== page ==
I was on a field trip with our seniors all day Monday in the rain. The seniors have been involved in problem based learning projects where they have to solve real world problems, make proposals, and come up with solutions. Today we had an opportunity to put those skills in to practice. We sanded piers, cleaned trails, built picnic tables and cleaned cabins. The students organized themselves, kept to a schedule, got the task done, and with great success and 100 percent participation. This kind of project adds Relevance to what they are learning. Will this type of experience help raise test scores? Probably not. But what it does offer is practicality and collaboration, both of which are necessary for the 21st century student and 21st century teacher. There seems to be a nationwide, state wide and local misconception about teachers, and teaching today. I don’t believe that misconception, and I won’t accept that misconception about the teachers I work with. . I would invite you all to come in, any day, at any time to any of our classrooms, and sit with us a while. You’ll see us differentiating instruction, engaging students in discussion, and teaching with rigor and relevance. What you will see won’t be the same in every classroom but our common goal is the same. According to the authors of Nine Shift “ the optimal work environment is different for each knowledge worker.” This translates to our classrooms. Draves and Coates go on to say “ Some people work best in a room with other people, some work best alone. Some work best with music playing, others in silence.” Teachers recognize this in students. I am hopeful that you can and will recognize this in your teachers. We work hard. We are committed. And we want the best for our kids.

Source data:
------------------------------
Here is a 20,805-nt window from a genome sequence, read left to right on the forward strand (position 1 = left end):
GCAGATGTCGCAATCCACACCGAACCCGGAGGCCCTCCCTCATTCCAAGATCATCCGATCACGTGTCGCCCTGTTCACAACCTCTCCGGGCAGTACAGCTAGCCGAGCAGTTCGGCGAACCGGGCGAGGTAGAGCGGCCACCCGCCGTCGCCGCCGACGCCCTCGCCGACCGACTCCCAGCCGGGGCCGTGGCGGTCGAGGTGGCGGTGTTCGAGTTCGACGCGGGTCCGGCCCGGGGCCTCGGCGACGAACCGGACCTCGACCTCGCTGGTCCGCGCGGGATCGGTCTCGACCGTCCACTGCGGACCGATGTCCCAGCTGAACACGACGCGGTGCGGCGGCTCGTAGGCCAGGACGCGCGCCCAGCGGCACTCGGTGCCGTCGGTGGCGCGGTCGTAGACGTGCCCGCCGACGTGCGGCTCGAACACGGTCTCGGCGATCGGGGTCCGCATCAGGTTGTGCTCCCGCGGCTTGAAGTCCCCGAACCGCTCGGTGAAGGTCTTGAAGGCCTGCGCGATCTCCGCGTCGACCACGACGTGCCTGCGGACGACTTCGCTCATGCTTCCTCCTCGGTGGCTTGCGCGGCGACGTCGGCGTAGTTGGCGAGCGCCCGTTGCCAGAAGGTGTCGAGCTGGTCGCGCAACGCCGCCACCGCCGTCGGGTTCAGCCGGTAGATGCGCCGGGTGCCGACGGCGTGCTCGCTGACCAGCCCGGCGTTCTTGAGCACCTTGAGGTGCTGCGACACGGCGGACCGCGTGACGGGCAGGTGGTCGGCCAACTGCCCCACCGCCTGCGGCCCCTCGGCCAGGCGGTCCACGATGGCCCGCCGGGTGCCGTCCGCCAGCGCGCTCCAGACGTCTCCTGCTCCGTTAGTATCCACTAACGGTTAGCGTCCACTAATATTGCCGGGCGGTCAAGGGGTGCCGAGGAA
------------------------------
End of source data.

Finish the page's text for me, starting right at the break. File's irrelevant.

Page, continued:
Part of being a teacher is the ability to flex. We flex around abilities, around class offerings, and, unfortunately, around schedules. Everything can be adapted, shortened, modified, and pared down. The transition from block schedule to a traditional 7 period day, wont be easy, but can be done. In 50 minutes, a teacher can review skills, get a lively discussion started, and just as lightning strikes and the ideas flow freely, the bell will ring. And she or he will have to recapture that energy the following day. It can be done. A good teacher can surely make up those 4000 minutes that will be lost in the change of schedule. One of our hidden talents is that we are magicians. At the end of the day, I will always be a teacher, and I will know, and do know that I am doing my very best. Schedules come and go. Teachers endure.
Grading is the worst part about teaching. I know my students need feed back, and I realize that grade points count toward GPA's and honors points and placement tests and all that jazz. But I sure wish I could just teach for teachings sake. I wish I didnt have to assess what a student knows based on points or letters. If I could teach just to teach, to help a child grow..to bring him to a new understanding..to watch the light buls go on inside his head.....that to me would be true teaching. And I do some of that I suppose. Right now I'm teaching well. We are sailing through Gatsby at the senior level, and my sophomores are a joy. AP is exploring poetry. However, my grade book is a little empty. I know I'm teaching. know they are learning and growing. I just hate that I have to use numbers to prove it.
Sometimes, teachers, like actors and actresses get pigeon holed. We play the same role, teach the same grade level, year after year. Sometimes we get a bit stale. This trimester I inherited a bunch of Sophomores for English II. Now I havent taught this level for about five years. I was dreading it. Those of you who know me well know that I growl at the seventh graders who dare cross my path, and anyone under junior level usually gets a glare when he or she nears my room.
So I am wryly surprised when I reflect that I kind of like these younger kids. There is a bubbly exuberance about them....an unjaded goofiness that I find almost refreshing. Don't get me wrong. I love my seniors and juniors and always will enjoy the dialogue and the discourse I can have with them. But there is something to be said for stepping out of my comfort zone, and interacting with these underclassmen. Through them I'm finding the "art" of teaching again. And I think that is exactly what I need.
I love my job. Teaching is an art and I enjoy learning and growing along with my students. I can't think of any thing else I'd rather do.